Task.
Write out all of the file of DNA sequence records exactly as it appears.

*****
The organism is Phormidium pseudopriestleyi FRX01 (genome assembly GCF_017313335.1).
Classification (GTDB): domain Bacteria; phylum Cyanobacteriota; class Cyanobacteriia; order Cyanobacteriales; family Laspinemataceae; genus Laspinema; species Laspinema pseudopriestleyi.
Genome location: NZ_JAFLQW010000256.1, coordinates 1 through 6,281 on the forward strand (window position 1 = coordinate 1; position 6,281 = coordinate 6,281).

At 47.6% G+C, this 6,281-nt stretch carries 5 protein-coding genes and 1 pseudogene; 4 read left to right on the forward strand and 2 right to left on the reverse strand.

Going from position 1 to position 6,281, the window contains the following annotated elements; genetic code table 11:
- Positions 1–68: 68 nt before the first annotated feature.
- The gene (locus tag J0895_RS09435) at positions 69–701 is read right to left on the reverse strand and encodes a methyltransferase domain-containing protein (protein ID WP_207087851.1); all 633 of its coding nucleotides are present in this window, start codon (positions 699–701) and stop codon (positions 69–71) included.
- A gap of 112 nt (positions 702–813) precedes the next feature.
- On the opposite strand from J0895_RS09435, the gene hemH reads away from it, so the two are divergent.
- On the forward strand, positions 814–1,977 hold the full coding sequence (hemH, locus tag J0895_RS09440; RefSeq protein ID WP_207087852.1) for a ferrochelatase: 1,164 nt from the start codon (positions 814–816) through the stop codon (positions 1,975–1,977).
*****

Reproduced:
The organism is Phormidium pseudopriestleyi FRX01 (genome assembly GCF_017313335.1).
Classification (GTDB): domain Bacteria; phylum Cyanobacteriota; class Cyanobacteriia; order Cyanobacteriales; family Laspinemataceae; genus Laspinema; species Laspinema pseudopriestleyi.
Genome location: NZ_JAFLQW010000256.1, coordinates 1 through 6,281 on the forward strand (window position 1 = coordinate 1; position 6,281 = coordinate 6,281).

At 47.6% G+C, this 6,281-nt stretch carries 5 protein-coding genes and 1 pseudogene; 4 read left to right on the forward strand and 2 right to left on the reverse strand.

Going from position 1 to position 6,281, the window contains the following annotated elements; genetic code table 11:
- Positions 1–68: 68 nt before the first annotated feature.
- The gene (locus tag J0895_RS09435) at positions 69–701 is read right to left on the reverse strand and encodes a methyltransferase domain-containing protein (protein ID WP_207087851.1); all 633 of its coding nucleotides are present in this window, start codon (positions 699–701) and stop codon (positions 69–71) included.
- A gap of 112 nt (positions 702–813) precedes the next feature.
- On the opposite strand from J0895_RS09435, the gene hemH reads away from it, so the two are divergent.
- On the forward strand, positions 814–1,977 hold the full coding sequence (hemH, locus tag J0895_RS09440; RefSeq protein ID WP_207087852.1) for a ferrochelatase: 1,164 nt from the start codon (positions 814–816) through the stop codon (positions 1,975–1,977).